And the ultimate question is now arising: Is the dream dead? As mentioned above, the Bundestag can simply hold a new vote and secure the supermajority for the ratification of the UPCA. This does not change the fact that the initial idea and planning have gone to waste. The Unitary Patent was supposed to be the solution to many problems arising under the EPO’s “bundle” of national patents and the fragmentation of the national patent systems; the Unitary Patent and Unified Patent Court system aimed “to the establishment of an internal market within the European Union characterised by the free movement of goods and services and the creation of a system ensuring that competition in the internal market is not distorted”[3]. Instead, there are countries that do not desire to participate (e.g. Spain) and others that reserve the right to enter later (e.g. Poland). Also, two of the three member states that were supposed to be “all-in” the UP system are – best case scenario – hesitant.

Like many other big ideas and decisions in the EU, the one regarding the Unitary Patent and the Unified Patent Court cannot find supporters. The single market and the cooperation between all the EU members will only come to fruition if all the players are ready to play the game. If Poland wants to observe how the game is progressing and Spain refuses to play the game, then the team is not complete and the goal will not be achieved. As for the short-term goals, the advantages of the Unitary Patent and of the Unified Patent Court will only be undermined if not every EU country participates in this vision. Notwithstanding all the uncertainty, one thing is for sure though; the Unitary Patent “thriller” is going to keep us busy for a while.


[1] Federal Constitutional Court of Germany (Bundesverfassungsgericht), Press Release No. 20/2020 of 20 March 2020, Order of 13 February  2020, <https://www.bundesverfassungsgericht.de/SharedDocs/Pressemitteilungen/EN/2020/bvg20-020.html>, last accessed on 21/4/2020

[2]Unified Patent Court, News, <https://www.unified-patent-court.org/news/federal-constitutional-court-decision>, last accessed 21/4/2020

[3]Preamble of the Agreement on a Unified Patent Court, https://www.unified-patent-court.org/sites/default/files/upc-agreement.pdf, last accessed 24/4/2020




About Eleftheria Stefanaki 2 Articles
Eleftheria is a graduate of the National and Kapodistrian University of Athens, Greece and a post-graduate student at the Munich Intellectual Property Law Center, struggling for an LL.M. in Intellectual Property and Competition Law. She has extended IP litigation experience, with a focus on patent validity and patent infringement cases, after working for two years in Bernitsas Law Firm in Athens. She is a patent and innovation enthusiast and this enthusiasm urged her to delve deeper into the IP world. She also has a bioethics background that enhances her IP viewpoint.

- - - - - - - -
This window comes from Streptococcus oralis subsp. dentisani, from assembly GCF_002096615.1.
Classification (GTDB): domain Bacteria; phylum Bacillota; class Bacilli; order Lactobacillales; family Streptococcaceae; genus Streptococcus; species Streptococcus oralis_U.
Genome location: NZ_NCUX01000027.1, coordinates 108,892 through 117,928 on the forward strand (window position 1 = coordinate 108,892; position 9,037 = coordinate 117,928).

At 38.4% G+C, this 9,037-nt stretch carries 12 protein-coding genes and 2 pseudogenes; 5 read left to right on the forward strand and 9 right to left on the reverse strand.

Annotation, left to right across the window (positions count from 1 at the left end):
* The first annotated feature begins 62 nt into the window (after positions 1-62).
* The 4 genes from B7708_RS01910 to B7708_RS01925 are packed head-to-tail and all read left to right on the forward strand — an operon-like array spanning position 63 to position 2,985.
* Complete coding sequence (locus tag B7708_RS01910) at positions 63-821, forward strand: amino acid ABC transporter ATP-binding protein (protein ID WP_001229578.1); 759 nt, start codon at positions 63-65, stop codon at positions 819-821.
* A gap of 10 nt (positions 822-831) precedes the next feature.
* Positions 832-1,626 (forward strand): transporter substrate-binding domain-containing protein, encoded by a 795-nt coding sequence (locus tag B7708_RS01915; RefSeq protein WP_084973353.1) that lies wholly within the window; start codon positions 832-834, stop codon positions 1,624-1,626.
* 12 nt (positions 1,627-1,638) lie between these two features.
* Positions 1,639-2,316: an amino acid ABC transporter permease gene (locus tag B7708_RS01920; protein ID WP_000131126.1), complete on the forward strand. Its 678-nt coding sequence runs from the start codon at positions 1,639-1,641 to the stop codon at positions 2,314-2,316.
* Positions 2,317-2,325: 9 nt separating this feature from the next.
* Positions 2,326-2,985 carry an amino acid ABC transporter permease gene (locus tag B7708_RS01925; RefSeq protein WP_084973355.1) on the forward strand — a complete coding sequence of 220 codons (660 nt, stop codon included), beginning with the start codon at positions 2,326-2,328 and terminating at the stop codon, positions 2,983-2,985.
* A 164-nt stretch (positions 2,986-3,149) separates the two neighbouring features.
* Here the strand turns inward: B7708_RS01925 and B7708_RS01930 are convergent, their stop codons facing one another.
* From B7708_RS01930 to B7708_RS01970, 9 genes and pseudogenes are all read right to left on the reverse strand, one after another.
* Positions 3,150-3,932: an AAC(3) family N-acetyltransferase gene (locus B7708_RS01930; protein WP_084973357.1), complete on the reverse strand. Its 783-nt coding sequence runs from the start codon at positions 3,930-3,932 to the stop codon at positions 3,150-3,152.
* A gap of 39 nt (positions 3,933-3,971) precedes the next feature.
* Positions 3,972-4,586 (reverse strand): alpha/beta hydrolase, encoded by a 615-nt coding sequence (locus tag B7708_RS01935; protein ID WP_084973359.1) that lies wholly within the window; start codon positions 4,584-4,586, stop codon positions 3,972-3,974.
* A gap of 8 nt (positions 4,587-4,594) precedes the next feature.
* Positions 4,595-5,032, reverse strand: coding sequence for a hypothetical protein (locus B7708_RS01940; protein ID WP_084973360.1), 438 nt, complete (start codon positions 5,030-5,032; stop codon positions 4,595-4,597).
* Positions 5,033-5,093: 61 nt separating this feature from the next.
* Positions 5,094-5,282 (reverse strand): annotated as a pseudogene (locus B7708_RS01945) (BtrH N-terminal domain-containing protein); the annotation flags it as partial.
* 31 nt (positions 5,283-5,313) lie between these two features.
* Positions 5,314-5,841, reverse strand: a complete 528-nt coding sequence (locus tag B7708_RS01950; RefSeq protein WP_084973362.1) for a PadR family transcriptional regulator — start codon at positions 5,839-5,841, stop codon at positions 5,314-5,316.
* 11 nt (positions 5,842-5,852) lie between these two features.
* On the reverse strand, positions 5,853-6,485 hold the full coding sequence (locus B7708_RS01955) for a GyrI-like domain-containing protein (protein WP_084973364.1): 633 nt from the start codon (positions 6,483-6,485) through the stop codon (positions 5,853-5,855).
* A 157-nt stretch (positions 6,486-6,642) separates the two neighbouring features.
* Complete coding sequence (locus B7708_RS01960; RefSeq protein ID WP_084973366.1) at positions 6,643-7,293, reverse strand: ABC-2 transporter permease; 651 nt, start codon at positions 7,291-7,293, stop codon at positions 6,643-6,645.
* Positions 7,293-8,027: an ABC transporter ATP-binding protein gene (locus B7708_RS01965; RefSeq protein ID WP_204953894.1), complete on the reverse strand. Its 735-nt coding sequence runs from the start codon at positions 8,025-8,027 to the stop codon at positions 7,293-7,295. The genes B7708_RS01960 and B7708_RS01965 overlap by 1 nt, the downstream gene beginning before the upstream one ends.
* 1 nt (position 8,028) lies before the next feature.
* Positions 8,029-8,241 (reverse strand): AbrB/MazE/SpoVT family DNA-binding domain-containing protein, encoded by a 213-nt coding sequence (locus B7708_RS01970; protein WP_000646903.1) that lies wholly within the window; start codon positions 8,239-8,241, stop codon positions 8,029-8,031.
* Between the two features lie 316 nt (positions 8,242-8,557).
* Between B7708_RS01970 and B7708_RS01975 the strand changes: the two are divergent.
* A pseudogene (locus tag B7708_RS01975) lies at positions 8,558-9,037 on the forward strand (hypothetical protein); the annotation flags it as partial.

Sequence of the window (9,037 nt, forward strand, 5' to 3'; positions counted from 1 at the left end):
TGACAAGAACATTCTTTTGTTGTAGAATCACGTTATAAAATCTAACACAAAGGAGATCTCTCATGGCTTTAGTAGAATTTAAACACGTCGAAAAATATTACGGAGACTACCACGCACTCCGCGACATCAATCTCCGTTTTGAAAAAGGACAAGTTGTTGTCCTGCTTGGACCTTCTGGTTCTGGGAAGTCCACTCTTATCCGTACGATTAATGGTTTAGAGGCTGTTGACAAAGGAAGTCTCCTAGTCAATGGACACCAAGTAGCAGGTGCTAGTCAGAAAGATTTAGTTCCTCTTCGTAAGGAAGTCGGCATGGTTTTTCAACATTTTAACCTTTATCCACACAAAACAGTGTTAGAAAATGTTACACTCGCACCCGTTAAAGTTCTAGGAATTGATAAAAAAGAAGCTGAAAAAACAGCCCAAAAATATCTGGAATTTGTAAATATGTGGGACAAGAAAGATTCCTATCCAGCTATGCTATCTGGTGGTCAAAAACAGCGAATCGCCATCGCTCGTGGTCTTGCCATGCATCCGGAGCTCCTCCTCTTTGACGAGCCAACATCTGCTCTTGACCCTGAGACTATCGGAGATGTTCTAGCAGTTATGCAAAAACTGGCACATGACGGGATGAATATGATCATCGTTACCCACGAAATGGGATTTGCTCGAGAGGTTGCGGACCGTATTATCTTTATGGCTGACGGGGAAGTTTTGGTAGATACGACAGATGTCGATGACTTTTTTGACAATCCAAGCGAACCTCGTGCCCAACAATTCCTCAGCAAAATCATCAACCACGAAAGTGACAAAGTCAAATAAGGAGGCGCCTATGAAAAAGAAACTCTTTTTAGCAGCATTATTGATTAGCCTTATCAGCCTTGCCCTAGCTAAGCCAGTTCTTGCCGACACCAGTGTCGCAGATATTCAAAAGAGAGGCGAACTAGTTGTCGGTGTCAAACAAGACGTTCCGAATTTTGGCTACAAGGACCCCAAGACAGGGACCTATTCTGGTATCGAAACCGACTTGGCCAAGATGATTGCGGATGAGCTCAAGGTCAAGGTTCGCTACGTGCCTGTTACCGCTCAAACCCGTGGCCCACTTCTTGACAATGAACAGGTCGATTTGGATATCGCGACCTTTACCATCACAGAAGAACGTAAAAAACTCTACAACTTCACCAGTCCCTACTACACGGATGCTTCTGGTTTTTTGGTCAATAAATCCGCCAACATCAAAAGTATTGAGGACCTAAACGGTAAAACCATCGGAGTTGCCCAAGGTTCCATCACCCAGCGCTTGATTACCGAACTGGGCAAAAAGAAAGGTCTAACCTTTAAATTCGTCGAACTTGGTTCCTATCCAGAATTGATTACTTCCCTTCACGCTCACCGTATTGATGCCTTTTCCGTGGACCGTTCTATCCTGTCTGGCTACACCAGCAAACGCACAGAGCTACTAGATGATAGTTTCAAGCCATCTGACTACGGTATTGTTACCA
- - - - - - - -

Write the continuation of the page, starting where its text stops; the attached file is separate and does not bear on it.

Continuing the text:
6 Comments

  1. Great read. Could the problem be that the team players do not trust the referee ( The UPC)? It will be interesting to research into what exactly those ‘sitting on the bench’are afraid of.

  2. Great read. Could it be the case that the team players do not trust the referee ( the UPC)? Would be interesting to research into what exactly those ‘sitting on the bench’ are afraid of.

    • Thank you Esther!
      My understanding is exactly that the countries not participating feel “left-out” and the language barrier is making things worse. Both Spain and Poland suggest that SMEs will have a disadvantage before the UPC due to the language limitations. Also, Poland argues that the unitary patent will assist the dominance of large international corporations in Poland.
      Basically, we are looking at the politics and the financial impact of a unitary patent system and not – mainly at least – legal considerations.

  3. This whole concept of UPC will give a lot of benefits to the applicants and it will harmonise the functioning of the different patent courts in the European States. Unfortunately, this brilliant notion is not being implemented for many years now. I wish to see it a reality soon. Nice caption!!!

  4. can you tell us what could be the reasons for the European Member States for not accepting this exceptional idea? A great article Eleftheria.

  5. Thank you Charu!
    Spain (and previously Italy) has language and translation objections. The official languages of the UPC are English, German and French, while Spanish is excluded. I t is argued that this selection is discriminatory and will eventually be harmful for small businesses that cannot “respond” to the aforementioned three languages. Moreover, Spain suggests that the enhanced cooperation between some of the EU member states (and not all of them) will not help unifying the patent system at all.
    As for Poland, the concerns are somehow the same as for Spain; the language barrier for the Polish enterprises and the fact that the UPC will have jurisdiction for the European and the Unitary Patent litigation. Poland is in the time being waiting to see how the UPC plays for the other member states and it keeps a moderate position which is in line with the political developments and the disbelief of Poland towards the EU.
    All in all, the above arguments are not completely unfounded, bearing in mind the “decay” of the UPC project today.